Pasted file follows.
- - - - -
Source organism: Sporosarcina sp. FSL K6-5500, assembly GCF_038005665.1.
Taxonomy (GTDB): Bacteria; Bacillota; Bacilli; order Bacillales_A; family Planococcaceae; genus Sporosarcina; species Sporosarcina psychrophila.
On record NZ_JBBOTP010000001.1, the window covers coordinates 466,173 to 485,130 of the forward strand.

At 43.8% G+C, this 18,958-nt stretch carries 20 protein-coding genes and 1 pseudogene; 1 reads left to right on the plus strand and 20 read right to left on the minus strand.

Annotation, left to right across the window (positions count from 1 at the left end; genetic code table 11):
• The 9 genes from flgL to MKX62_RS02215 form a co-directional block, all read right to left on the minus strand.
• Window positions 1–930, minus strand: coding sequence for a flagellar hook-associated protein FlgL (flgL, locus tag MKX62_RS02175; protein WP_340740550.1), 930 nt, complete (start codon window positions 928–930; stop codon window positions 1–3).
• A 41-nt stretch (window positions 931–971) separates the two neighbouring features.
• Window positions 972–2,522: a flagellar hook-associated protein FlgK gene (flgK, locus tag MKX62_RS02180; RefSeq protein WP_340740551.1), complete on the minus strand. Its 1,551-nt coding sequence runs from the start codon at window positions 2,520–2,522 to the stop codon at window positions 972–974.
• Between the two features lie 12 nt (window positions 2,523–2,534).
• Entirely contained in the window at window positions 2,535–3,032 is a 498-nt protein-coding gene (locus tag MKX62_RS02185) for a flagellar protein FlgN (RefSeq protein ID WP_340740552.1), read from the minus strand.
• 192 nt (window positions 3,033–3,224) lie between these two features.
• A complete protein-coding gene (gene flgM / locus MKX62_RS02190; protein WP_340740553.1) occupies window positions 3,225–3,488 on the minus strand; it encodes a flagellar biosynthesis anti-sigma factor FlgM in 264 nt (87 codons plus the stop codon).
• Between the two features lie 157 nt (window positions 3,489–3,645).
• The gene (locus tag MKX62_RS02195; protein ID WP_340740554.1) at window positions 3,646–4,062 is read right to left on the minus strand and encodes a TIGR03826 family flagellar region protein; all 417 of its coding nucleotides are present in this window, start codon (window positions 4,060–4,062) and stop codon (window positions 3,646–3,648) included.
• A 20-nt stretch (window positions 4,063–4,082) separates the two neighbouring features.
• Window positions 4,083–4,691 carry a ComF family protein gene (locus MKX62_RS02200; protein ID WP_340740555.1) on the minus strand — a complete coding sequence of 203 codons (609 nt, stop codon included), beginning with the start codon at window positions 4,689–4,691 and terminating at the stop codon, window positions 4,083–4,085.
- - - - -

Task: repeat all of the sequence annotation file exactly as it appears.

Source organism: Sporosarcina sp. FSL K6-5500, assembly GCF_038005665.1.
Taxonomy (GTDB): Bacteria; Bacillota; Bacilli; order Bacillales_A; family Planococcaceae; genus Sporosarcina; species Sporosarcina psychrophila.
On record NZ_JBBOTP010000001.1, the window covers coordinates 466,173 to 485,130 of the forward strand.

At 43.8% G+C, this 18,958-nt stretch carries 20 protein-coding genes and 1 pseudogene; 1 reads left to right on the plus strand and 20 read right to left on the minus strand.

Annotation, left to right across the window (positions count from 1 at the left end; genetic code table 11):
• The 9 genes from flgL to MKX62_RS02215 form a co-directional block, all read right to left on the minus strand.
• Window positions 1–930, minus strand: coding sequence for a flagellar hook-associated protein FlgL (flgL, locus tag MKX62_RS02175; protein WP_340740550.1), 930 nt, complete (start codon window positions 928–930; stop codon window positions 1–3).
• A 41-nt stretch (window positions 931–971) separates the two neighbouring features.
• Window positions 972–2,522: a flagellar hook-associated protein FlgK gene (flgK, locus tag MKX62_RS02180; RefSeq protein WP_340740551.1), complete on the minus strand. Its 1,551-nt coding sequence runs from the start codon at window positions 2,520–2,522 to the stop codon at window positions 972–974.
• Between the two features lie 12 nt (window positions 2,523–2,534).
• Entirely contained in the window at window positions 2,535–3,032 is a 498-nt protein-coding gene (locus tag MKX62_RS02185) for a flagellar protein FlgN (RefSeq protein ID WP_340740552.1), read from the minus strand.
• 192 nt (window positions 3,033–3,224) lie between these two features.
• A complete protein-coding gene (gene flgM / locus MKX62_RS02190; protein WP_340740553.1) occupies window positions 3,225–3,488 on the minus strand; it encodes a flagellar biosynthesis anti-sigma factor FlgM in 264 nt (87 codons plus the stop codon).
• Between the two features lie 157 nt (window positions 3,489–3,645).
• The gene (locus tag MKX62_RS02195; protein ID WP_340740554.1) at window positions 3,646–4,062 is read right to left on the minus strand and encodes a TIGR03826 family flagellar region protein; all 417 of its coding nucleotides are present in this window, start codon (window positions 4,060–4,062) and stop codon (window positions 3,646–3,648) included.
• A 20-nt stretch (window positions 4,063–4,082) separates the two neighbouring features.
• Window positions 4,083–4,691 carry a ComF family protein gene (locus MKX62_RS02200; protein ID WP_340740555.1) on the minus strand — a complete coding sequence of 203 codons (609 nt, stop codon included), beginning with the start codon at window positions 4,689–4,691 and terminating at the stop codon, window positions 4,083–4,085.